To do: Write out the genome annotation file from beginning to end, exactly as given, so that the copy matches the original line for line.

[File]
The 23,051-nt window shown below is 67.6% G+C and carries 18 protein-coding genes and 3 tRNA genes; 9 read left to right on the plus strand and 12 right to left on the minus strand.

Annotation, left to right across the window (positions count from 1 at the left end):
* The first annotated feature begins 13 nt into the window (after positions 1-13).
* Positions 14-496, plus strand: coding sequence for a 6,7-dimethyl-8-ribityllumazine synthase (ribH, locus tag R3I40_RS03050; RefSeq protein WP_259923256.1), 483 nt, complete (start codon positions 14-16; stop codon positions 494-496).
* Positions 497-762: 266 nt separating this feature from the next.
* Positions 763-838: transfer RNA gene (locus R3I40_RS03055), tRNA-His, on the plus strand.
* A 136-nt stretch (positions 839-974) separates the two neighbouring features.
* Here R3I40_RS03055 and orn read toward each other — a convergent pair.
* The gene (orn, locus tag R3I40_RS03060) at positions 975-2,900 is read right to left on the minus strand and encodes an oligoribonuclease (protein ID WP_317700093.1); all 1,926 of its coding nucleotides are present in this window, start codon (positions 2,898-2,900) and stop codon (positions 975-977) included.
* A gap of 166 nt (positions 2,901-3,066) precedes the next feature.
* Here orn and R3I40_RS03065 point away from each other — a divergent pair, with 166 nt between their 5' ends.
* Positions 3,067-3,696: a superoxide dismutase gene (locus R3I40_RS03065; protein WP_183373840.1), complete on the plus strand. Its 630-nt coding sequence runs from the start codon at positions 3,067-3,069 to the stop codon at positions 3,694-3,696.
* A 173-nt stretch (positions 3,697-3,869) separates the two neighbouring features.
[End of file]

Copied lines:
The 23,051-nt window shown below is 67.6% G+C and carries 18 protein-coding genes and 3 tRNA genes; 9 read left to right on the plus strand and 12 right to left on the minus strand.

Annotation, left to right across the window (positions count from 1 at the left end):
* The first annotated feature begins 13 nt into the window (after positions 1-13).
* Positions 14-496, plus strand: coding sequence for a 6,7-dimethyl-8-ribityllumazine synthase (ribH, locus tag R3I40_RS03050; RefSeq protein WP_259923256.1), 483 nt, complete (start codon positions 14-16; stop codon positions 494-496).
* Positions 497-762: 266 nt separating this feature from the next.
* Positions 763-838: transfer RNA gene (locus R3I40_RS03055), tRNA-His, on the plus strand.
* A 136-nt stretch (positions 839-974) separates the two neighbouring features.
* Here R3I40_RS03055 and orn read toward each other — a convergent pair.
* The gene (orn, locus tag R3I40_RS03060) at positions 975-2,900 is read right to left on the minus strand and encodes an oligoribonuclease (protein ID WP_317700093.1); all 1,926 of its coding nucleotides are present in this window, start codon (positions 2,898-2,900) and stop codon (positions 975-977) included.
* A gap of 166 nt (positions 2,901-3,066) precedes the next feature.
* Here orn and R3I40_RS03065 point away from each other — a divergent pair, with 166 nt between their 5' ends.
* Positions 3,067-3,696: a superoxide dismutase gene (locus R3I40_RS03065; protein WP_183373840.1), complete on the plus strand. Its 630-nt coding sequence runs from the start codon at positions 3,067-3,069 to the stop codon at positions 3,694-3,696.
* A 173-nt stretch (positions 3,697-3,869) separates the two neighbouring features.